Warren Brandt

Papaya & Mexican Pitcher, 1981
Oil on canvas
26 x 29 in
SKU: 7048c
Price on Request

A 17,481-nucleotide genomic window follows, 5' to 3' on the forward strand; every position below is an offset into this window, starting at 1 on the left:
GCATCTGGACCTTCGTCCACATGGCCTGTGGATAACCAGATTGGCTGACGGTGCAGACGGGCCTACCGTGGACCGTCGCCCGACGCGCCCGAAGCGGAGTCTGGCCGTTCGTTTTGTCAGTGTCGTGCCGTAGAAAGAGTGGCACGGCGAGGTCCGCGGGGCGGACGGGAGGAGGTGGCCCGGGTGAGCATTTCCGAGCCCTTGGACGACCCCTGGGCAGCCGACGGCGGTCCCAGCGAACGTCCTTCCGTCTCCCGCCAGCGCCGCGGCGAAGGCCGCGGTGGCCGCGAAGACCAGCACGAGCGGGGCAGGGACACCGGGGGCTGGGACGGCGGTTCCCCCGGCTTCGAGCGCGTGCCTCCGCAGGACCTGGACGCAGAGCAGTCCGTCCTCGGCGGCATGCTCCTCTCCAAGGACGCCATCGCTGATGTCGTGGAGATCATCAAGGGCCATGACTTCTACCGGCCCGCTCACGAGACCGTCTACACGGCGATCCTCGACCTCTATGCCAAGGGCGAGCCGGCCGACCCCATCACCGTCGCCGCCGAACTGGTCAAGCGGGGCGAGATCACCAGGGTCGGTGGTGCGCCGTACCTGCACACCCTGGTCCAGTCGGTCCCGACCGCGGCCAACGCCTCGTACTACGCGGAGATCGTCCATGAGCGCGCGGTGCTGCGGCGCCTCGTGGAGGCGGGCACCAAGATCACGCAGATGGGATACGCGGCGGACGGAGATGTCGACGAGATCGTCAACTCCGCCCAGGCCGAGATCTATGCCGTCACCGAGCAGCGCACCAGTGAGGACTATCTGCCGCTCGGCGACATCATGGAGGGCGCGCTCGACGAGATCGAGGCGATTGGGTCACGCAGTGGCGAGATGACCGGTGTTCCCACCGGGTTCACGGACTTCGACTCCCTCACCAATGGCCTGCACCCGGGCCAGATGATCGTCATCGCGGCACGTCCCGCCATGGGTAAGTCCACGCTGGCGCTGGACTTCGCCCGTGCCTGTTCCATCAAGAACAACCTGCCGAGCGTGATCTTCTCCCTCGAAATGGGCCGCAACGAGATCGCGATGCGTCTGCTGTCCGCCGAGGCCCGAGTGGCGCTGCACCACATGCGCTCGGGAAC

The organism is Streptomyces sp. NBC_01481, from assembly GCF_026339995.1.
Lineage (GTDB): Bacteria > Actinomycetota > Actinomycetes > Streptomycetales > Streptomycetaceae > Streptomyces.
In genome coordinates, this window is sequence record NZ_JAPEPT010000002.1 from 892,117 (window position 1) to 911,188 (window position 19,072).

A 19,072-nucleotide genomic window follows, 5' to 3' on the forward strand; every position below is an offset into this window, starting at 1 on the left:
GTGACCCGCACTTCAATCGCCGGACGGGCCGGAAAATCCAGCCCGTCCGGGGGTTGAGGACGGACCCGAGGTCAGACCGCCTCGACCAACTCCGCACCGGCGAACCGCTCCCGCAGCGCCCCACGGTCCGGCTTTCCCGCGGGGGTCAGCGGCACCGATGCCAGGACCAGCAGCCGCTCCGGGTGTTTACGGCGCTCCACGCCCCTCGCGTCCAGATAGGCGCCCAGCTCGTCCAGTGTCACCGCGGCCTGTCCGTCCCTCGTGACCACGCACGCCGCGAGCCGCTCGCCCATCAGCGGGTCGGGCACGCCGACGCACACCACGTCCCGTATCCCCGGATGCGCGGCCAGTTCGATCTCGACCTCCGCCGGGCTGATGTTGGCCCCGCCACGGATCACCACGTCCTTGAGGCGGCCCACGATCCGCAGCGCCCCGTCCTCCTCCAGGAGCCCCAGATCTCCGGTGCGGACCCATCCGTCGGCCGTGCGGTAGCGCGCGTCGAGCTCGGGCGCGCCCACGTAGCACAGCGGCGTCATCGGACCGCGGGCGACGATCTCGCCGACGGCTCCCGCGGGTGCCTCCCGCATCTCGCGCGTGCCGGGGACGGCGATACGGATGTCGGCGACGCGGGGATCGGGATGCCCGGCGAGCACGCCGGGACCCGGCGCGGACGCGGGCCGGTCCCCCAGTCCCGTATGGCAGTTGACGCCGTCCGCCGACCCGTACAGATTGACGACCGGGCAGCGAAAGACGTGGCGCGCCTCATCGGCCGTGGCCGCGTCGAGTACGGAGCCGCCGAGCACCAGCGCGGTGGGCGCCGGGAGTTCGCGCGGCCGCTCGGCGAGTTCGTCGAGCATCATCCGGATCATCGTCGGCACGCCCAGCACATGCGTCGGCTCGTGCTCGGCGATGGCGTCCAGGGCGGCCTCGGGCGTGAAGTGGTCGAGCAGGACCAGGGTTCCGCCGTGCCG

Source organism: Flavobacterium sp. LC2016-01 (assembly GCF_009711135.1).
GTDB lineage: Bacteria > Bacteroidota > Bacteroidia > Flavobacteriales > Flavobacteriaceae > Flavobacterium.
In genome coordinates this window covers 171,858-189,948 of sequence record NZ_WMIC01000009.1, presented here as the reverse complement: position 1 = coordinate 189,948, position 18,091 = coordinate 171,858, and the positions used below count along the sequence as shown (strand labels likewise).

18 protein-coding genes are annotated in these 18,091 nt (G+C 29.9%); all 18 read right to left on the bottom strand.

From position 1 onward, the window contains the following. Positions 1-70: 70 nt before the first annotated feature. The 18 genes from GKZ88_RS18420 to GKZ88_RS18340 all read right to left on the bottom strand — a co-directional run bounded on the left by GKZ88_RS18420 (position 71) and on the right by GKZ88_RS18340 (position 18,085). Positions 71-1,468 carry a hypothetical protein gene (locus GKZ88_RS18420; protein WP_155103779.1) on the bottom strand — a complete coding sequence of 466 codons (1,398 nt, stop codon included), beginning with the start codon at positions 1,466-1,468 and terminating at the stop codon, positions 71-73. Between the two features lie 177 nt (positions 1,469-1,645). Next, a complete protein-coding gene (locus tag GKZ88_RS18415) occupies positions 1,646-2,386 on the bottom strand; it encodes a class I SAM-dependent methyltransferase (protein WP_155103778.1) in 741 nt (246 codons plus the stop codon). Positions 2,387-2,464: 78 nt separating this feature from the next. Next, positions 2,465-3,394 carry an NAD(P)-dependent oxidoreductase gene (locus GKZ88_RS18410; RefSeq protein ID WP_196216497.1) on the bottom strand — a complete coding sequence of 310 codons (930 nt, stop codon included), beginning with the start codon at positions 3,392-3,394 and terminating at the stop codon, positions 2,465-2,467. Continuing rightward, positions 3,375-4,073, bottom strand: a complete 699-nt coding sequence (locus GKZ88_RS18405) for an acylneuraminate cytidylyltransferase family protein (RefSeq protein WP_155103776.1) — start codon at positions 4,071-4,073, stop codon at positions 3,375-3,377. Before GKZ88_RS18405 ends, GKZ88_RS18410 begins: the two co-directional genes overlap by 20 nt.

Warren Brandt, an American painter originally influenced by Abstract Expressionism, became a "child of Matisse" around 1966-67 by adopting the realist mode of the French artist without becoming illusionistic. Beginning in the 1970s, his still lifes--like those of Matisse--favored design, high color, pattern, and an emphasis on the "good things" of the "good life." In Papaya and Mexican Pitcher from 1981, Brandt employs a Matissean use of color and patternmaking devices that enhance the decorative nature of the work. The Mexican textile that serves as a tablecloth is the most obvious pattern in the still life and serves to flatten the picture plane, establishing a decorative surface. The two shades of blue in the background, along with the equal weight of the papaya and bowl of fruit on the left and right respectively, and the Mexican pitcher in the middle form four decorative quadrants in the picture. The curved lines of the fruit, their containers, and the pitcher all create subtle patterns throughout the work.